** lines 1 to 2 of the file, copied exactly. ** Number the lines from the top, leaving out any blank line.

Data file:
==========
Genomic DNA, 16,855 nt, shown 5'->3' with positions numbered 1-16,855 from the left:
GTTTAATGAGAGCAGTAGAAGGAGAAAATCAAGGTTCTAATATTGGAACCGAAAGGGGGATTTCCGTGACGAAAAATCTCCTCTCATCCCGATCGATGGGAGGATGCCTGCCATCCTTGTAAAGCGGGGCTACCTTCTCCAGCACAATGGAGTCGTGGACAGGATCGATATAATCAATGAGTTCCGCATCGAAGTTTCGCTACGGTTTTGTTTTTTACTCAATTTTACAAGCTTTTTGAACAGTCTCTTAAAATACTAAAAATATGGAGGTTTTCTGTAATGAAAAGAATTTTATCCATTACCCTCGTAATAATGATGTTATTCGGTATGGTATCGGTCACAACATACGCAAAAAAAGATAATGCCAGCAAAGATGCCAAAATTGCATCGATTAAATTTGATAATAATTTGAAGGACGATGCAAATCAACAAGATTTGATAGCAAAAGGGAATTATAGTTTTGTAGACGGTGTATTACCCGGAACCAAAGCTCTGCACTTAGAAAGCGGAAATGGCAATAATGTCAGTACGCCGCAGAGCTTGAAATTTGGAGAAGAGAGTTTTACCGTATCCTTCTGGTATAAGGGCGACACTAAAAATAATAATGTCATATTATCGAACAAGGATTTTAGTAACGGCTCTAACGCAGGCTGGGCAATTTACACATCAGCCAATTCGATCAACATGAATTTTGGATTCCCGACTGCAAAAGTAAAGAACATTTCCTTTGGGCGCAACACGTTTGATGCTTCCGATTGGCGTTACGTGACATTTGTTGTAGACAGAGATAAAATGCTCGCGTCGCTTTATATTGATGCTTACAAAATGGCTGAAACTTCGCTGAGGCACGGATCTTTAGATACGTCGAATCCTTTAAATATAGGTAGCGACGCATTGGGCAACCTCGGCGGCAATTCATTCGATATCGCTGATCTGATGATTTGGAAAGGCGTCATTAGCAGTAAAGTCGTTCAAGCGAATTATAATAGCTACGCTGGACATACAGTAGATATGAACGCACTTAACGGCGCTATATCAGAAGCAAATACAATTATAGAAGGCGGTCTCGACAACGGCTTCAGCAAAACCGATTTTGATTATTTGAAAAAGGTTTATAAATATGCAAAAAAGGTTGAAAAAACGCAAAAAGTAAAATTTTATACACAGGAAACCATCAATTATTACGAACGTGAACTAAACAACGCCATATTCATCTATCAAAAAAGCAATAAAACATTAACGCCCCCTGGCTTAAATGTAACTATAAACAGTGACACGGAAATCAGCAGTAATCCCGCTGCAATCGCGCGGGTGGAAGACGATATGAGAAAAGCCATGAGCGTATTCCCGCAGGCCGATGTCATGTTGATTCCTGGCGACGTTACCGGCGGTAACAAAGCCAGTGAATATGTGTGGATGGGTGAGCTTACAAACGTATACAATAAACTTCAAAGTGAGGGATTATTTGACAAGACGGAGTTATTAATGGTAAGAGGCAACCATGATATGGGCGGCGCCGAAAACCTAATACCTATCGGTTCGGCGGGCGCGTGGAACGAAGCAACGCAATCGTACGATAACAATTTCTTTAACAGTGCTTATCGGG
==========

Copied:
Genomic DNA, 16,855 nt, shown 5'->3' with positions numbered 1-16,855 from the left:
GTTTAATGAGAGCAGTAGAAGGAGAAAATCAAGGTTCTAATATTGGAACCGAAAGGGGGATTTCCGTGACGAAAAATCTCCTCTCATCCCGATCGATGGGAGGATGCCTGCCATCCTTGTAAAGCGGGGCTACCTTCTCCAGCACAATGGAGTCGTGGACAGGATCGATATAATCAATGAGTTCCGCATCGAAGTTTCGCTACGGTTTTGTTTTTTACTCAATTTTACAAGCTTTTTGAACAGTCTCTTAAAATACTAAAAATATGGAGGTTTTCTGTAATGAAAAGAATTTTATCCATTACCCTCGTAATAATGATGTTATTCGGTATGGTATCGGTCACAACATACGCAAAAAAAGATAATGCCAGCAAAGATGCCAAAATTGCATCGATTAAATTTGATAATAATTTGAAGGACGATGCAAATCAACAAGATTTGATAGCAAAAGGGAATTATAGTTTTGTAGACGGTGTATTACCCGGAACCAAAGCTCTGCACTTAGAAAGCGGAAATGGCAATAATGTCAGTACGCCGCAGAGCTTGAAATTTGGAGAAGAGAGTTTTACCGTATCCTTCTGGTATAAGGGCGACACTAAAAATAATAATGTCATATTATCGAACAAGGATTTTAGTAACGGCTCTAACGCAGGCTGGGCAATTTACACATCAGCCAATTCGATCAACATGAATTTTGGATTCCCGACTGCAAAAGTAAAGAACATTTCCTTTGGGCGCAACACGTTTGATGCTTCCGATTGGCGTTACGTGACATTTGTTGTAGACAGAGATAAAATGCTCGCGTCGCTTTATATTGATGCTTACAAAATGGCTGAAACTTCGCTGAGGCACGGATCTTTAGATACGTCGAATCCTTTAAATATAGGTAGCGACGCATTGGGCAACCTCGGCGGCAATTCATTCGATATCGCTGATCTGATGATTTGGAAAGGCGTCATTAGCAGTAAAGTCGTTCAAGCGAATTATAATAGCTACGCTGGACATACAGTAGATATGAACGCACTTAACGGCGCTATATCAGAAGCAAATACAATTATAGAAGGCGGTCTCGACAACGGCTTCAGCAAAACCGATTTTGATTATTTGAAAAAGGTTTATAAATATGCAAAAAAGGTTGAAAAAACGCAAAAAGTAAAATTTTATACACAGGAAACCATCAATTATTACGAACGTGAACTAAACAACGCCATATTCATCTATCAAAAAAGCAATAAAACATTAACGCCCCCTGGCTTAAATGTAACTATAAACAGTGACACGGAAATCAGCAGTAATCCCGCTGCAATCGCGCGGGTGGAAGACGATATGAGAAAAGCCATGAGCGTATTCCCGCAGGCCGATGTCATGTTGATTCCTGGCGACGTTACCGGCGGTAACAAAGCCAGTGAATATGTGTGGATGGGTGAGCTTACAAACGTATACAATAAACTTCAAAGTGAGGGATTATTTGACAAGACGGAGTTATTAATGGTAAGAGGCAACCATGATATGGGCGGCGCCGAAAACCTAATACCTATCGGTTCGGCGGGCGCGTGGAACGAAGCAACGCAATCGTACGATAACAATTTCTTTAACAGTGCTTATCGGG